A digital image includes one or more digital image channels or color components. Each digital image channel is a two-dimensional array of pixels. Each pixel value relates to the amount of light received by the imaging capture device corresponding to the physical region of pixel. For color imaging applications, a digital image will often include red, green, and blue digital image channels. For multispectral and multimodal applications, additional channels can also be used to store spectral, multimodal or three-dimensional surface information, or other information in the form of masks, alpha channels and the like. Motion imaging applications can be thought of as a sequence of digital images. Those skilled in the art will recognize that the present invention can be applied to, but is not limited to, a digital image channel for any of the herein-mentioned applications. Although a digital image channel is described as a two dimensional array of pixel values arranged by rows and columns, those skilled in the art will recognize that the present invention can be applied to non rectilinear arrays with equal effect.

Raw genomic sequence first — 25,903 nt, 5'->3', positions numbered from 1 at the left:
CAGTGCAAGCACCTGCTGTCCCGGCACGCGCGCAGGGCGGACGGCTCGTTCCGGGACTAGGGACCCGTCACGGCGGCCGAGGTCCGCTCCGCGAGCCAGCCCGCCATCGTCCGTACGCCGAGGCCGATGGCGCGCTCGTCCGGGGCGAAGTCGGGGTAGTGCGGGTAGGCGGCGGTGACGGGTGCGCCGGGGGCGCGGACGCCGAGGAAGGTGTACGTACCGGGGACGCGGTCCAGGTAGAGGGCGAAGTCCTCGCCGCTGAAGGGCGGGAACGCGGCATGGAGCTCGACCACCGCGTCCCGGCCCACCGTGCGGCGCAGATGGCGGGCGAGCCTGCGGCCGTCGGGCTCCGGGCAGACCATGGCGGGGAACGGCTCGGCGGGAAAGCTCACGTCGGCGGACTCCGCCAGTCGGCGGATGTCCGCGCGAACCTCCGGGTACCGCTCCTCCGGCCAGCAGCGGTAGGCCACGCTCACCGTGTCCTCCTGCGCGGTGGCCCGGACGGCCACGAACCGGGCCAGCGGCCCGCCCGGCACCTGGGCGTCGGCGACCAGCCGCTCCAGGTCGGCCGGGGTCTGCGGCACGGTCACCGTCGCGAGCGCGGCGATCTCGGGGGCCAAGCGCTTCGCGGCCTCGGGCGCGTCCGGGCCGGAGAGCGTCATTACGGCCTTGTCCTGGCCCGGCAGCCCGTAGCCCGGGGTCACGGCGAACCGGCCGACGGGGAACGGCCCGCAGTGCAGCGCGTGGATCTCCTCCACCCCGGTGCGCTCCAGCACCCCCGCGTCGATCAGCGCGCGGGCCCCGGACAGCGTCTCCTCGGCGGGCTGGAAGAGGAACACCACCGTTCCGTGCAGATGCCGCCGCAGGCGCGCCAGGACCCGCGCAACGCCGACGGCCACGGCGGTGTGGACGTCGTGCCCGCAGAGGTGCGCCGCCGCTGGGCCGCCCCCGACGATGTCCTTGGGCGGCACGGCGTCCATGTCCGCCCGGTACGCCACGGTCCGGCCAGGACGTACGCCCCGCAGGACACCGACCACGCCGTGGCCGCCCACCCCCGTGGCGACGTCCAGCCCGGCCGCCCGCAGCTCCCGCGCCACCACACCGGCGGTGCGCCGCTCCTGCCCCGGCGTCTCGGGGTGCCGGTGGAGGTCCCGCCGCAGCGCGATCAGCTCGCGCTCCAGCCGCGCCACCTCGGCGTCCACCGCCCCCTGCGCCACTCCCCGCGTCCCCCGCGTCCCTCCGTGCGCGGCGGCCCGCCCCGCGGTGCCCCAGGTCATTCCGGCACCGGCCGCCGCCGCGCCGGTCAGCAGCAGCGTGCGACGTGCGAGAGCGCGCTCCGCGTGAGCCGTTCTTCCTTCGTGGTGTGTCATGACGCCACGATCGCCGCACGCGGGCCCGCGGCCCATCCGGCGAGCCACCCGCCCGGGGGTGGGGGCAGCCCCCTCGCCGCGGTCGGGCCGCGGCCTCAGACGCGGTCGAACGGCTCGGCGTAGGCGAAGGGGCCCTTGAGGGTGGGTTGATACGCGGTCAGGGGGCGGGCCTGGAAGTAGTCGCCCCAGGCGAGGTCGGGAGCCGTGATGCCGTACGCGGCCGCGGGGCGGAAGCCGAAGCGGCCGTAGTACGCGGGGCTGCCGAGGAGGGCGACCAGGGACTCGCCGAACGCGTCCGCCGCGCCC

The term “image” or “image record” refers herein to a digital still image, video sequence, or multimedia record. An image record is inclusive of one or more images in any combination with sounds or other data. For example, image records can include multiple spectrum images, scannerless range images, digital album pages, multimedia video presentations, odor- and surface texture related data, information descriptive of the ambient environment and persons in the form of digital metadata and tags. Although discussion herein is generally directed to image records that are captured using a digital camera, image records can also be captured using other capture devices and by using photographic film or other means and then digitizing. When other data, such as information representing signals attributable to different sensory modalities is used, the capture devices can include chemical, vibrational, mechanical, sound, electric and other sensors. As discussed herein, image records are stored digitally along with associated information.